Part 4 of "Professionally Speaking: Six Keys to Better Presentations," is the continuation of the second key: Planning. In this entry: Research.
When you have clarified your point, your audience, and your take-home message, and you have come up with a rough outline to structure your material, you are ready to develop the content. A great way to start is by researching.
Will you need data, quotes, anecdotes, news stories to get your point across? If you conduct your research before scripting your presentation (if scripting is required), you will be able to have a wide variety of material available. Research is useful to help you drive your point home. When you can cite facts, studies, or current events to make your position obvious, your audience has more trust in you. Pithy quotes and relevant anecdotes help your audience connect with you personally. Don’t forget to include personal stories and even jokes, where appropriate. Keep the following in mind: anything you add through research should highlight and add to your speech, not detract, distract, or take away from it.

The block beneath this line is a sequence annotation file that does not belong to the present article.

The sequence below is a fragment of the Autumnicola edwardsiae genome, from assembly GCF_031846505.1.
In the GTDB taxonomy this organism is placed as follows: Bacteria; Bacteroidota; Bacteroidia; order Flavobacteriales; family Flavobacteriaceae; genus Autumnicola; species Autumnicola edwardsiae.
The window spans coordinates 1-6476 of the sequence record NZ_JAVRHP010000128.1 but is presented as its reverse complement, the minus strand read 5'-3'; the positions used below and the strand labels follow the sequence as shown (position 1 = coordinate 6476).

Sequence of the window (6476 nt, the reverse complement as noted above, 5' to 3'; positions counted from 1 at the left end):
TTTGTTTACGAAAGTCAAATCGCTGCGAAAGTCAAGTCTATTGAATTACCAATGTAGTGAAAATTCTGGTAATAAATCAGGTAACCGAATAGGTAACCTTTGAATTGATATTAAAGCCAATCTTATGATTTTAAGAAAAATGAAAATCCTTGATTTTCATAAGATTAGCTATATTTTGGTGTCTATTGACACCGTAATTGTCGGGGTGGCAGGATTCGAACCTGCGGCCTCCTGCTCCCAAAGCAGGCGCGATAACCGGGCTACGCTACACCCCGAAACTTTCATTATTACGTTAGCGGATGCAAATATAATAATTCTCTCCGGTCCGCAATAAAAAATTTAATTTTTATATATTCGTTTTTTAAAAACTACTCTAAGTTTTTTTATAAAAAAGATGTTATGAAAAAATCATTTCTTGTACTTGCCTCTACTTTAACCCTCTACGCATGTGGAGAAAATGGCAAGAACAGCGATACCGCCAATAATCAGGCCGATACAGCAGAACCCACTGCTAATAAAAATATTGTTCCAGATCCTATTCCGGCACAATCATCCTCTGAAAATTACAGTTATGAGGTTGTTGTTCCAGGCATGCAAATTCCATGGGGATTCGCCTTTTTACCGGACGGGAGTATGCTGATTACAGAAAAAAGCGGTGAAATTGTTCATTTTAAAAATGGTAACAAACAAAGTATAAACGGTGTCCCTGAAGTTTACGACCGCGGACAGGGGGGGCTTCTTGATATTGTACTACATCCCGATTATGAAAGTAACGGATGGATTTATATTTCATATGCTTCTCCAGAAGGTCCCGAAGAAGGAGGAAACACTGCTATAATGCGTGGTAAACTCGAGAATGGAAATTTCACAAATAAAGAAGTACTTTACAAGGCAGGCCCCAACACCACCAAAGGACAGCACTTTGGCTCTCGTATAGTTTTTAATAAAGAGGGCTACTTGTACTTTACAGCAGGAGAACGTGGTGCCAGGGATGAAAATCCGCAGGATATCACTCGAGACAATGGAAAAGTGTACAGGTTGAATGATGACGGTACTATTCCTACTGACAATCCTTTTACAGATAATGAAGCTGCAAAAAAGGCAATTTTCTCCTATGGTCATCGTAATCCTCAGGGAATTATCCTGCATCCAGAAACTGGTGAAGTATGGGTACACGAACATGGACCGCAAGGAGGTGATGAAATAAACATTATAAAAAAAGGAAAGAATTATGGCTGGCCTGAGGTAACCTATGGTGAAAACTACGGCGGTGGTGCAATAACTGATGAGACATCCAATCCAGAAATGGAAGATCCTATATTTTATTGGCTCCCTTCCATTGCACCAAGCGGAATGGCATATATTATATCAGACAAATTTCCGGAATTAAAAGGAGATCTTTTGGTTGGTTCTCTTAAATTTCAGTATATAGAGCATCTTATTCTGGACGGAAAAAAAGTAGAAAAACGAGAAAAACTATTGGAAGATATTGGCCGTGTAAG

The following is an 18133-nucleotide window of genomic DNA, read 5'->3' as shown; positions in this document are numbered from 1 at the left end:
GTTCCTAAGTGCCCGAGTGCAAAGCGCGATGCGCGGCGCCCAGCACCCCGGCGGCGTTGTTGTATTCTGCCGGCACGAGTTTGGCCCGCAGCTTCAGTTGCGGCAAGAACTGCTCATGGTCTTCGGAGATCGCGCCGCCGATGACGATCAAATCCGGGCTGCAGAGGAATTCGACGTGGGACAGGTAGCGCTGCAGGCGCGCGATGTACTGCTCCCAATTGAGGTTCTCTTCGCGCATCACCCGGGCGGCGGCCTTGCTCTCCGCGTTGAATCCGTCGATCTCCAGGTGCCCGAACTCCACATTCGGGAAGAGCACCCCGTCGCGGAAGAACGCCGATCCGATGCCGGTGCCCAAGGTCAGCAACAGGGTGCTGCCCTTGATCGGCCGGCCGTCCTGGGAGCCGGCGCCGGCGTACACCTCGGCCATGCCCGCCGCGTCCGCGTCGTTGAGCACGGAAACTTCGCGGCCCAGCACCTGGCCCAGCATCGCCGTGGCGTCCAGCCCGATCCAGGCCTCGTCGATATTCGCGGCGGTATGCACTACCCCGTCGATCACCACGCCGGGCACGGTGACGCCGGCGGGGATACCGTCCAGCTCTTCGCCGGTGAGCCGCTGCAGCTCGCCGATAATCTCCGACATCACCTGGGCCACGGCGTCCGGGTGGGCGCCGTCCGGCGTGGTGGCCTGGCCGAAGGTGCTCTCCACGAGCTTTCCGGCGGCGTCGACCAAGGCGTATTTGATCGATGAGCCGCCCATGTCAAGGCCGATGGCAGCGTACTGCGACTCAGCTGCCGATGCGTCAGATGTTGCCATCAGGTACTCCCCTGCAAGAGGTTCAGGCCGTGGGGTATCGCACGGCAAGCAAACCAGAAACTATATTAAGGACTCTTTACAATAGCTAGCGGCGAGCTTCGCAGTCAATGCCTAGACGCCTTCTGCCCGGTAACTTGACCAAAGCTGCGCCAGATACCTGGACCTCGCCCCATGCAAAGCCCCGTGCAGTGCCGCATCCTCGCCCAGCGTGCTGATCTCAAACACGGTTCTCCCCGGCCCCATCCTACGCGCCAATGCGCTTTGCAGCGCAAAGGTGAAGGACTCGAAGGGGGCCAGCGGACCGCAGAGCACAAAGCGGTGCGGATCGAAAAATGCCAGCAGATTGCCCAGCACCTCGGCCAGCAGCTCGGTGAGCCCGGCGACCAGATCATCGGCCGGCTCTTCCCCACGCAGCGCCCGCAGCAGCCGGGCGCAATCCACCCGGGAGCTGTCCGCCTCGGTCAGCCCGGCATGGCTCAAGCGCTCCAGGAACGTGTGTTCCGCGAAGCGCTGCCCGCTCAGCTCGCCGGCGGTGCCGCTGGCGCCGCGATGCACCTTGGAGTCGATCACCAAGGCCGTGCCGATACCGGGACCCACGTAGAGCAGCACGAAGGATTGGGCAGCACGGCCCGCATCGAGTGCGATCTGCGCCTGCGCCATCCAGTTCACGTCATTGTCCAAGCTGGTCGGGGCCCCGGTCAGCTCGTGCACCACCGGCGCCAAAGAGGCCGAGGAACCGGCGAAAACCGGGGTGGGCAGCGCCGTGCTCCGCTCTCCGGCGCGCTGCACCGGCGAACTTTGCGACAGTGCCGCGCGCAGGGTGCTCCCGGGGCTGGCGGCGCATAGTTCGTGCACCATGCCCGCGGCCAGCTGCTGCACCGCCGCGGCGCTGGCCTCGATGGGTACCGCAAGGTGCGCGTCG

It’s easy to dig up a lot of information about your topic, and you may be tempted to put it all in your presentation because it all seems relevant. Resist this urge! You can bombard your audience with far too much information. Return to the “so what?” question you originally asked yourself so that you can make sure you are sticking to the heart of the matter. Make sure your support material is clear, helpful, and illuminates what you are saying.
Next up: Scripting